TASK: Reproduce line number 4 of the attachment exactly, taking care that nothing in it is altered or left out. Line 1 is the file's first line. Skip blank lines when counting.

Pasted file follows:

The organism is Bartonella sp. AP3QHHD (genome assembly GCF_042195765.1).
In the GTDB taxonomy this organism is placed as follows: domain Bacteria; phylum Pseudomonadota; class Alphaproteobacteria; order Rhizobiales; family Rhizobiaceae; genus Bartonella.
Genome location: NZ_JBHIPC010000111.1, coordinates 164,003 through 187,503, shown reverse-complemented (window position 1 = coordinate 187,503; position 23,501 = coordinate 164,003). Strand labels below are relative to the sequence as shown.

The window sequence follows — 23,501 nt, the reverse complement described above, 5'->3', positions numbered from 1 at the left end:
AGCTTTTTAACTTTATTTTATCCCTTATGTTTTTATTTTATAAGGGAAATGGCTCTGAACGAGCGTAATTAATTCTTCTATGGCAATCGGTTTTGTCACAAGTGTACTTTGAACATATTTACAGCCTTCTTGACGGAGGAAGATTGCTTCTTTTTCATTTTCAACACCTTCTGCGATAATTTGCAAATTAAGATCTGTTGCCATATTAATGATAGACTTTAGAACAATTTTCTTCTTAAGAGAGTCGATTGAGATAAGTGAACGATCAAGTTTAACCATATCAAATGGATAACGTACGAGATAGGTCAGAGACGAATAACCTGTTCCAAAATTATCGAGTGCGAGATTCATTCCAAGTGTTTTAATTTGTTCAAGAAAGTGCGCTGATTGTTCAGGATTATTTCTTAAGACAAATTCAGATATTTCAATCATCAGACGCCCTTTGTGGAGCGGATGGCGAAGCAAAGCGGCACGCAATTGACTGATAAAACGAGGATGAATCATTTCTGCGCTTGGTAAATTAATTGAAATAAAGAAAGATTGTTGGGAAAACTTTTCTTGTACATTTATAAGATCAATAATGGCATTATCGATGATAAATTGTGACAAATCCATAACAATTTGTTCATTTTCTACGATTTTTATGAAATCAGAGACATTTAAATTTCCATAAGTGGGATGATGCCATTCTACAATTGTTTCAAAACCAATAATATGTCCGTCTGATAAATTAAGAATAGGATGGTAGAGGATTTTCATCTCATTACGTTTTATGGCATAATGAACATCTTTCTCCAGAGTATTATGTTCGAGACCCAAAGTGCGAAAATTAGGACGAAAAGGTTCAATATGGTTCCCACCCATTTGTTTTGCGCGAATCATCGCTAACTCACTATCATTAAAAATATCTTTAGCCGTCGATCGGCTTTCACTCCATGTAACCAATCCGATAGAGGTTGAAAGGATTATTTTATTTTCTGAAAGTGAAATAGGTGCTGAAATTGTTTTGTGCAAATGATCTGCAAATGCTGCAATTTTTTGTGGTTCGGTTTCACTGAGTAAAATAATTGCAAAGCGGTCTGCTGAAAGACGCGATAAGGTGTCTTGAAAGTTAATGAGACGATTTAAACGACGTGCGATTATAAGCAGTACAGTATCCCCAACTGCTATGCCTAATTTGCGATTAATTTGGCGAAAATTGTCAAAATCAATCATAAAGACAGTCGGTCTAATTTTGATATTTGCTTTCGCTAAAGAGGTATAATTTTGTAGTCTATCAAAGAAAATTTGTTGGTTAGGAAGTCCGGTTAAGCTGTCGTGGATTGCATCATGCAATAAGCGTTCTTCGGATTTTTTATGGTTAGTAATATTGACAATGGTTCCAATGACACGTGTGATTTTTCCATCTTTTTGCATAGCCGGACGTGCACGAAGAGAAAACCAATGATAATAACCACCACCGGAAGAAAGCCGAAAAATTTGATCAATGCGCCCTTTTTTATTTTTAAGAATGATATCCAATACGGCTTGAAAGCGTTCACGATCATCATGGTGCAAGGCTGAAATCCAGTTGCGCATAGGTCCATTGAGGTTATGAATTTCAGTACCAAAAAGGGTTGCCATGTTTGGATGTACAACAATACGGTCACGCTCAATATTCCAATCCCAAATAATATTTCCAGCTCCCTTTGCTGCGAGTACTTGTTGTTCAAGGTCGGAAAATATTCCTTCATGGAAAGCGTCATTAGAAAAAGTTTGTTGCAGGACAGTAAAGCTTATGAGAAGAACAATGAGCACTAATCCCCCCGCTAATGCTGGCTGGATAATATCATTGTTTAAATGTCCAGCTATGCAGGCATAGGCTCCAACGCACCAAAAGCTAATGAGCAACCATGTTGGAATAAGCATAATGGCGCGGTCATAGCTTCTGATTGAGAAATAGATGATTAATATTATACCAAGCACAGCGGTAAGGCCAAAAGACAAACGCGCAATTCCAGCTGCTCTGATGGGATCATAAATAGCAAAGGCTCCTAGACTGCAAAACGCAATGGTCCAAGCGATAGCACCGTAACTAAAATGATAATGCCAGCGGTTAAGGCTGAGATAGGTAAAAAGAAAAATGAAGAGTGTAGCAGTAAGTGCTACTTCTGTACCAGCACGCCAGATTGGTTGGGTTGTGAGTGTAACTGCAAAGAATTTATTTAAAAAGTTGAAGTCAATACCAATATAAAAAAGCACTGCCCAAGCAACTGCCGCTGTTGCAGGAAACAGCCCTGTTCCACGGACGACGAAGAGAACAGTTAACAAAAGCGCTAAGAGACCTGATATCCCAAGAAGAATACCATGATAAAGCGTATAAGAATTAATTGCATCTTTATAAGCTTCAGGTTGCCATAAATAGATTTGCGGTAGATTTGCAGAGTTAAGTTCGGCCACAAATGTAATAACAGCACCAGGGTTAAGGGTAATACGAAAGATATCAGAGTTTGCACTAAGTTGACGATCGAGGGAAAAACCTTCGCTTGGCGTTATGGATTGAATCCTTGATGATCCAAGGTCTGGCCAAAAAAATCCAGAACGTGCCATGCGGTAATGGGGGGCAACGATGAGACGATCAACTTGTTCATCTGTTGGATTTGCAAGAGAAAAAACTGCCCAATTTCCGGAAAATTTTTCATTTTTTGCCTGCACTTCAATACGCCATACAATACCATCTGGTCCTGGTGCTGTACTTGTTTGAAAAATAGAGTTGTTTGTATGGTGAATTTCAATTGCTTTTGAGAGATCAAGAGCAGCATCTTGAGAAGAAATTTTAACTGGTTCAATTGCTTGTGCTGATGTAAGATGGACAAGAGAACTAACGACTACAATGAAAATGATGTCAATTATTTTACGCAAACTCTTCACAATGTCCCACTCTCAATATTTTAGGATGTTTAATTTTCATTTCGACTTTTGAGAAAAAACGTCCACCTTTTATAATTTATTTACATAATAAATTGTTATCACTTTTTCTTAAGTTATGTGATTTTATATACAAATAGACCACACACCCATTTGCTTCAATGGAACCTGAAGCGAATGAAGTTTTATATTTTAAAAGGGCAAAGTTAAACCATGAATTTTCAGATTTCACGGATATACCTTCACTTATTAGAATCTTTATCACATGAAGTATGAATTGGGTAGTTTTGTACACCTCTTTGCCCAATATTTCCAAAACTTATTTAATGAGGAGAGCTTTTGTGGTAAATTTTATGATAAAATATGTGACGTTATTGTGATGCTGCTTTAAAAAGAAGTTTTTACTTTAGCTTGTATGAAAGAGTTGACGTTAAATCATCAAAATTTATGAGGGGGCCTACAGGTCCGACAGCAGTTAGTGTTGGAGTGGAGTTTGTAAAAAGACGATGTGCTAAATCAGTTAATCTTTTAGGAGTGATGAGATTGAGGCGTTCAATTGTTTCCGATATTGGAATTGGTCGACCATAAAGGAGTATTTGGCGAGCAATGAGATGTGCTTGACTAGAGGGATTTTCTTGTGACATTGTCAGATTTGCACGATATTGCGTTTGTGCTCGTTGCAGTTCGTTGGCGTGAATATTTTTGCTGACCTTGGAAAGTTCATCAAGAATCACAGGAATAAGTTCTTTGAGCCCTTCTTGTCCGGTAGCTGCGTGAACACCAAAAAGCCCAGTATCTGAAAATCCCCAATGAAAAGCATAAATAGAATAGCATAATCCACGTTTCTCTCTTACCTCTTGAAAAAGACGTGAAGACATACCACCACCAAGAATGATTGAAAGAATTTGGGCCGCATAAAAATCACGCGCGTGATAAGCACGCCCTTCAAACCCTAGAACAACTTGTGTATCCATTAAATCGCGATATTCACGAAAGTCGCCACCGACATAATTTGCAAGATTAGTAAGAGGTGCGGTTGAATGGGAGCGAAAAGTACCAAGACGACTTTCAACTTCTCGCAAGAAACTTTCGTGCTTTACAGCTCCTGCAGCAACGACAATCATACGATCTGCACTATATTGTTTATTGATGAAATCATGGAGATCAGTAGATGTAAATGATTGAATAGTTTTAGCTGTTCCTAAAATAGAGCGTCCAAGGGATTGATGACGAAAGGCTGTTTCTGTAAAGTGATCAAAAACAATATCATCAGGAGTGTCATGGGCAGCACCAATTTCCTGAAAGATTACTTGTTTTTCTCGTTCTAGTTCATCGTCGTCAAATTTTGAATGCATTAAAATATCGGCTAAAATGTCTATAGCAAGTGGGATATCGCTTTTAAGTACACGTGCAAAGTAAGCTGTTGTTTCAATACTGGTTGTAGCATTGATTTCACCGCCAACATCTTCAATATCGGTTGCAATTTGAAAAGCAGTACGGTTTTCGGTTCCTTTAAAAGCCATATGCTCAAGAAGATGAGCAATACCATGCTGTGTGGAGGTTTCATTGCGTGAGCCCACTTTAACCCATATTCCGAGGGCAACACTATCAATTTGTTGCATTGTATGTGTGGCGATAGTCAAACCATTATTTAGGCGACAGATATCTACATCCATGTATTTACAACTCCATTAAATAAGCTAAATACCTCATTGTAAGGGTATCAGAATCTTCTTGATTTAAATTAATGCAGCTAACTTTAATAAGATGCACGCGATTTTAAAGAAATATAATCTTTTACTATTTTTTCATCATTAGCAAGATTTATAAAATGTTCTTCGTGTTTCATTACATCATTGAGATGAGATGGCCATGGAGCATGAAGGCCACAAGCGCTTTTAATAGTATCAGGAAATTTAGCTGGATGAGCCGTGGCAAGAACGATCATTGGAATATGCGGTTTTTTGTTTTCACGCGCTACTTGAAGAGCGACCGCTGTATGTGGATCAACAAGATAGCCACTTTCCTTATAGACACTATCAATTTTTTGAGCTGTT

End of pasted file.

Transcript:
The window sequence follows — 23,501 nt, the reverse complement described above, 5'->3', positions numbered from 1 at the left end: